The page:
|"...Our bodies are formed by our imaginations. The human animal is the only animal where there is an indissolvable marriage between biology and stories. We are not biological animals. All studies based upon animal studies are fatally flawed by the fact that I can change your biology by changing the story that I tell you. Culture weaves around our biology. Culture changes our endorphins. Cultural stories can change our chemical structure, and perhaps even the very structure of our brain."|
quote above is from Sam Keen, an author, psychologist, and generally insightful
fellow. I offer it here because it gets to the core of questions about the
primacy of the physical in all that we do and think.
Once the senses are awakened, we find ourselves drawn into a dynamic web of interconnectedness with all living things. We have no other choice but to trust in our imagination's ability to provide us insight into reality. Story is experience processed for purposes which often we may only partially comprehend. And so we listen, in hopes that something or someone will speak to us, and tell us the story we need to hear. Sometimes, we need that story to soften us and make us receptive to others. At other times, we need a story to steel us against difficulty or to push us into action.
The world is an intersection of transactions. Theaters, concert and lecture halls, dance clubs, sporting events, museums - all these are places where very particular transactions take place. Whenever we gather as an audience, we are in a theater of sorts. In the broadest sense of the term, a theater is an experience and environment generator, a simulation machine, a storytelling tool. As such, it has since its inception been a balance of artifice and reality, ideas and technology, dreams and science. Today that is even more true. Theater has broken the proscenium and erupted into our daily lives. At no time since the words were uttered, has all the world been more a stage.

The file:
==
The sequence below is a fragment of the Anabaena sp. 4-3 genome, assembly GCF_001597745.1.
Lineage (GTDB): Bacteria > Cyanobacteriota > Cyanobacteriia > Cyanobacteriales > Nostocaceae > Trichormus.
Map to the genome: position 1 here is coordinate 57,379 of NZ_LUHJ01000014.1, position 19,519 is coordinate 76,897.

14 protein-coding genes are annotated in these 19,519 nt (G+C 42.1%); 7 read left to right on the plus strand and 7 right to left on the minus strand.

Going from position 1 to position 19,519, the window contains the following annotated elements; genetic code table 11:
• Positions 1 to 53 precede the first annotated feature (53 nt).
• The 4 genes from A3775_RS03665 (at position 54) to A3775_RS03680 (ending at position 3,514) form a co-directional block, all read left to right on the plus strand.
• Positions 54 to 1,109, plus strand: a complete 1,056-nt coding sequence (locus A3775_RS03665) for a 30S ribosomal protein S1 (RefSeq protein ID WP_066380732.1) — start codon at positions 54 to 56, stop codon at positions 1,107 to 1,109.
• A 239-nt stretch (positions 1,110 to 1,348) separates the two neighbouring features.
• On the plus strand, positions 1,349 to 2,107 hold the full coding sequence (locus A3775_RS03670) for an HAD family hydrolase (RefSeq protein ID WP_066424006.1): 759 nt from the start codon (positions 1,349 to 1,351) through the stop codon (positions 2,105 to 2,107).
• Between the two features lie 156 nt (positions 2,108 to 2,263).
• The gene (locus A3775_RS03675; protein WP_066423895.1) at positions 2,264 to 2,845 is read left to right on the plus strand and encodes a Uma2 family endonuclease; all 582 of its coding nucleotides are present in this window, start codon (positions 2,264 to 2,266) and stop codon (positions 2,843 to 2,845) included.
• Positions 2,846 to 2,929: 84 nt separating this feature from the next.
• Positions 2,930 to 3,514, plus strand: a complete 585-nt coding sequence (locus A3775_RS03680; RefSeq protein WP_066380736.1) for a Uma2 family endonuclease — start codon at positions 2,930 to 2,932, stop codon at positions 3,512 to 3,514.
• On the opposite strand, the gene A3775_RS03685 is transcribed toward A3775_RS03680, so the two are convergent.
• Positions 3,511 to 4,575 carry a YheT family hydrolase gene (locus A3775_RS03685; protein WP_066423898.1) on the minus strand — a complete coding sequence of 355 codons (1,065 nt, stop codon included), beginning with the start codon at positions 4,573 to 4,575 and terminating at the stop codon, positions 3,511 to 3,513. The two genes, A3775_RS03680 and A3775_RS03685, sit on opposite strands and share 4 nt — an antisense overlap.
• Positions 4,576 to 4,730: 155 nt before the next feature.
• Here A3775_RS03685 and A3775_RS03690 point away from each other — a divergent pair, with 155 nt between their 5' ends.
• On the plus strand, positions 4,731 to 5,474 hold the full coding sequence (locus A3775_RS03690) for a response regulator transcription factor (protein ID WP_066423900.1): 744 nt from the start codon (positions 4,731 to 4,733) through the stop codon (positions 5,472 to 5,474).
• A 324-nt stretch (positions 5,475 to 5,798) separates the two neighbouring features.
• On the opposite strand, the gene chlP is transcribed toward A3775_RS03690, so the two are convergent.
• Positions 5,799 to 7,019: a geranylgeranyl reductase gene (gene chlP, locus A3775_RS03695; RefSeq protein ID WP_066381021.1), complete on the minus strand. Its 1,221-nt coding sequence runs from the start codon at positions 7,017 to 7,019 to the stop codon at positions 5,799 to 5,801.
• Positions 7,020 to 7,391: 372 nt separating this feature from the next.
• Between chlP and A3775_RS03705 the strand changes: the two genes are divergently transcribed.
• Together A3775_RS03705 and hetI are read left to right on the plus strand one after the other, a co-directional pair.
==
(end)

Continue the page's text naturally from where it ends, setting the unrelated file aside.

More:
We daily spend more and more of our time involved in simulations of one sort or another. As an increasing share of our daily lives takes on the trappings of a performance or at least an "experience," it seems appropriate that we examine more closely the mysterious chain of interactions that occur between "performer" and "audience". As the public grows less passive, the nature of communication and presentation must change to better accommodate the new audience demands that are placed upon experience providers. A revolution is taking place out there in the dark, and like all revolutions that matter, its effects are being felt one person at a time.
In the following series of articles, originally published as a special issue by the arts and technology organization, YLEM, I and six colleagues look at the changing nature of the audience experience, particularly as it is effected by technological change.
Table of Contents:
go to <next> The Audience Experience </next>
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